Wales Interactive have firmly established themselves as some of the most prolific FMV developers out there, putting out three titles on the App Store last year and already ushering in an absurd virtual party-turned-murder-investigation with Who Muted Uncle Marcus? in early 2022. This game puts you in the shoes of Abby as she grills her eccentric relatives after a family meeting where a deadly plot unfolded. Despite a concept that should set the stage for a fun locked-door mystery, Who Muted Uncle Marcus? feels forced and arbitrary at almost every turn.
Who Muted Uncle Marcus? is a game that takes place over a virtual meeting in celebration of Abby's mother's birthday. The game quickly establishes that this kind of call is a family tradition and that it is also conducted in the format of a quiz game, with each family member taking turns to host a round of questions while the others compete for points.
As Abby prepares for this call, she gets another from the black sheep of the family: Uncle Marcus. Marcus calls to tell Abby that he has been poisoned and that the culprit has to be someone in the family. This sets you off on an adventure where you not only try to navigate the quiz game and Abby's family drama, but also try to identify the killer and discover how to prevent Marcus from dying.
Quiz or question?
Like most conventional FMV games, Who Muted Uncle Marcus? presents you, the player, with video clips of all of this action playing out with real-life actors. The action only somewhat pauses (or actually pauses if you use the "Streamer Mode" game option) when you--as Abby--can make a choice about how to proceed forward. For the vast majority of this game, your choices revolve around who you want Abby to pair up for certain quiz rounds with and whether or not you want to try and play the family quiz or shift the conversation toward gathering information about the family meeting that led to Marcus's poisoning.
By the end of the game, you get the chance to accuse certain family members of doing the foul deed, provided you've gathered enough evidence to make a case against them. Then you are treated to one of the game's many endings before being invited to play the game again to try gathering new evidence to unlock other endings.
Right from the outset of Who Muted Uncle Marcus?, it feels like the creators are not confident in their setup. The script has Uncle Marcus comment on the weird rules of the quiz game (which are clearly the way they are so that you can rotate between people to talk to), and the choices in the game don't align with any particular logic to allow you to actually play detective like you might expect. As a result, the whole thing feels like an arduous and random choose-your-own adventure as opposed to an adventure that asks you to investigate or clue-in on certain aspects of character behavior.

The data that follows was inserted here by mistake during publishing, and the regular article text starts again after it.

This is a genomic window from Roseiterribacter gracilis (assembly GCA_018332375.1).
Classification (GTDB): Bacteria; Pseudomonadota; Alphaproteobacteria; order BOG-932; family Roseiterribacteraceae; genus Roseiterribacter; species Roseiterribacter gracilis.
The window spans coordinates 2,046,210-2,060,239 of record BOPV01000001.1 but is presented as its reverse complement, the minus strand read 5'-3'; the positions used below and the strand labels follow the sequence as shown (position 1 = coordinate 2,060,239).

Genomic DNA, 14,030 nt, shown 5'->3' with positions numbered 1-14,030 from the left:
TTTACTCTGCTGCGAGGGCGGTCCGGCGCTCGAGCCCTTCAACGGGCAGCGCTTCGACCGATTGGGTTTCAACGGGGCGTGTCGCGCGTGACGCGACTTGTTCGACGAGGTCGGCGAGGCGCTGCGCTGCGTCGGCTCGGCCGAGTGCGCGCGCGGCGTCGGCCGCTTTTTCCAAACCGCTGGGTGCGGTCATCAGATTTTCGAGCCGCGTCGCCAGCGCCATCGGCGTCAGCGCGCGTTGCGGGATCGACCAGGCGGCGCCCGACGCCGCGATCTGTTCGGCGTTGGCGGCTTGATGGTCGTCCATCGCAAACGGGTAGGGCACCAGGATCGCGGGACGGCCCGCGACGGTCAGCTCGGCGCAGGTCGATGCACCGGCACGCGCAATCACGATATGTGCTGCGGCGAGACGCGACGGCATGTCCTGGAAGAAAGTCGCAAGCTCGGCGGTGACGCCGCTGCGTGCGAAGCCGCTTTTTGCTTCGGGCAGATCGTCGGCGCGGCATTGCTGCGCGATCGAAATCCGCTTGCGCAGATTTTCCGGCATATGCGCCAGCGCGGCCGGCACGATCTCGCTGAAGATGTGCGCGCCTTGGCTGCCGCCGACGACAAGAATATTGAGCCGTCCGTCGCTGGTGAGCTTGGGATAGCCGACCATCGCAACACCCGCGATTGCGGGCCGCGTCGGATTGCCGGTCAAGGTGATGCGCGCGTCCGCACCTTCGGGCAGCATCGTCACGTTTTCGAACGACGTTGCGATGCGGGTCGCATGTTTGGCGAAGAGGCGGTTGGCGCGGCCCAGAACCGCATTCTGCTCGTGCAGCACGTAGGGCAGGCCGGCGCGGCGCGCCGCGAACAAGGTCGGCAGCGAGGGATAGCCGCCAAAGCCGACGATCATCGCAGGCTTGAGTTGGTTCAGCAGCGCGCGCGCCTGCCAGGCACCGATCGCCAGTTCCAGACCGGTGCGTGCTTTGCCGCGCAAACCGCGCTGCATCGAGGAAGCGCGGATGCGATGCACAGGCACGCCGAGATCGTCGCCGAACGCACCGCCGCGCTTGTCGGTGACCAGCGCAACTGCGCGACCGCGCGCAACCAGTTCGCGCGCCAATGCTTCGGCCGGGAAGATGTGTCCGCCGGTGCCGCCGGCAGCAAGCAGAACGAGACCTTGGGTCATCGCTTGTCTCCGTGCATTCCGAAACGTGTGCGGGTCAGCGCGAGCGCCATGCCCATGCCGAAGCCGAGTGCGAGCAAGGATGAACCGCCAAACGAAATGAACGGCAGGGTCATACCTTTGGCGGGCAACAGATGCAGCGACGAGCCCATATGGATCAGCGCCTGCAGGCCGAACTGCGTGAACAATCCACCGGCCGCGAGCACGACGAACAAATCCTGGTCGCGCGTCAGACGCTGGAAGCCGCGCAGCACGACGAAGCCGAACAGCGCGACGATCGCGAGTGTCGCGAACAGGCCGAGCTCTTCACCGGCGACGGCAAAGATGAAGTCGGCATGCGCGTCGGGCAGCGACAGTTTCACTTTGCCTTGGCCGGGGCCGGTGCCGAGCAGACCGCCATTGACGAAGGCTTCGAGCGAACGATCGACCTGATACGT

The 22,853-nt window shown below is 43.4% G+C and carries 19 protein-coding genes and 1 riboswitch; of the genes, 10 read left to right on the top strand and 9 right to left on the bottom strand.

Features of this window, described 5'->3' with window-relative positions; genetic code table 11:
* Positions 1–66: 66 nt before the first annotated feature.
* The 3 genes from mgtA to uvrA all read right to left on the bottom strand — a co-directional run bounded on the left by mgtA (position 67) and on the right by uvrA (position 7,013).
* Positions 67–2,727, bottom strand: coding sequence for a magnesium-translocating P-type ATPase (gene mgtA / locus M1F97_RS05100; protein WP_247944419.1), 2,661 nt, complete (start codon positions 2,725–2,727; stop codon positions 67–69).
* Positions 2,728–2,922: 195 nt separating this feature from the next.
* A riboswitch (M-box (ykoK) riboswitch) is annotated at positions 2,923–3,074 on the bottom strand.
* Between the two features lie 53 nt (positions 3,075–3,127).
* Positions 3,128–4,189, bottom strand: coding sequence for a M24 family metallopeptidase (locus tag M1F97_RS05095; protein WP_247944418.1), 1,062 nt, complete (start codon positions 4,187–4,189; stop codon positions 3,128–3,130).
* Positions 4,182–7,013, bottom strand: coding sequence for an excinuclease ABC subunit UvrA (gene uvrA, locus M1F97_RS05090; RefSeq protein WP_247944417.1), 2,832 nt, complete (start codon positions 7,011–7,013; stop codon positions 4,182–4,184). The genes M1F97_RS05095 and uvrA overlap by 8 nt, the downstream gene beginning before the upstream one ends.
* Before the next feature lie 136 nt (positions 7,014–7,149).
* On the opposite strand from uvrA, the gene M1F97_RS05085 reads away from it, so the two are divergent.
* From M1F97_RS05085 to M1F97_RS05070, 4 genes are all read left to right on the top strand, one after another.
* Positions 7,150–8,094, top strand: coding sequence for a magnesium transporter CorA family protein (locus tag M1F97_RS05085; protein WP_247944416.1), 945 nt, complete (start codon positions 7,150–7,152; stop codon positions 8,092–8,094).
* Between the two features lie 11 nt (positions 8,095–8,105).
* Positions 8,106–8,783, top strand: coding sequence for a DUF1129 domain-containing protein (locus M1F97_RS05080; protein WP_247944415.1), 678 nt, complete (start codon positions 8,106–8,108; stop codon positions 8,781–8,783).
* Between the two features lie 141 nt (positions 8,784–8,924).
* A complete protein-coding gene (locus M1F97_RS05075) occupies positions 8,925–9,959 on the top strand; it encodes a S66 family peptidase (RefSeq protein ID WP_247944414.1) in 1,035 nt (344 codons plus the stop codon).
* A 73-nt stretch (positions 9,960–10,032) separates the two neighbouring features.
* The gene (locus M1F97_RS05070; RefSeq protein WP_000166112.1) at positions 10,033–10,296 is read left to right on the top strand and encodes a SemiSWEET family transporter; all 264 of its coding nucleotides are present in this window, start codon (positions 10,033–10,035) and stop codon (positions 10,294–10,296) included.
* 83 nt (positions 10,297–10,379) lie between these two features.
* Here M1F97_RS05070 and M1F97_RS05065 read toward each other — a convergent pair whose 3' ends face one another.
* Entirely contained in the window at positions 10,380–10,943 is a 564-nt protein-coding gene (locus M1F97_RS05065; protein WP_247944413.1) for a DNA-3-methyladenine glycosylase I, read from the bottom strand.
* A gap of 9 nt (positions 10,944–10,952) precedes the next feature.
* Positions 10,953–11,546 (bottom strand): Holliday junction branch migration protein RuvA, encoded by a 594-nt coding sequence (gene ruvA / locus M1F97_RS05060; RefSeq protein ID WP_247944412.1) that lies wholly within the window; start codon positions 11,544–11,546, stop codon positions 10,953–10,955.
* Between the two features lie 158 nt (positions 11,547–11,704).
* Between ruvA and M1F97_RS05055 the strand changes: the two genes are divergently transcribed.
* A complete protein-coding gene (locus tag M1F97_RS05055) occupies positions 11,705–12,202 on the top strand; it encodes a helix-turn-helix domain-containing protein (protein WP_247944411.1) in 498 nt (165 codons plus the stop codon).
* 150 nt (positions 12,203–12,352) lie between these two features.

After my second playthrough of the game, I realized that I didn't really care at that point who tried to kill Uncle Marcus. The process of revisiting conversations to unlock new evidence from Abby's cartoonishly horrible family would have been a big ask even if there was a logic to intuit about how to get each character to spill the beans. Instead, some unlocks come by purposely getting certain quiz answers incorrect or not even trying to ask about the family meeting at all. There are also some logic holes I discovered where certain clips talk about information that you may not have actually discovered yet. This all gets exacerbated by the frustrating way in which a clip-skipping system works on repeat playthroughs (which only allows you to pass by certain sections of the game in a blink but makes you watch other segments in their entirety for reasons that don't make a ton of sense).
The bottom line
The concept for Who Muted Uncle Marcus? is fun and full of intrigue, but all that feels squandered when you don't actually feel like you're in control of any investigating. It feels more like a toy you are supposed to poke and prod at until you eventually find out what happens, though it's easy to lose interest in doing that considering the characters and game features you have to deal with to do that.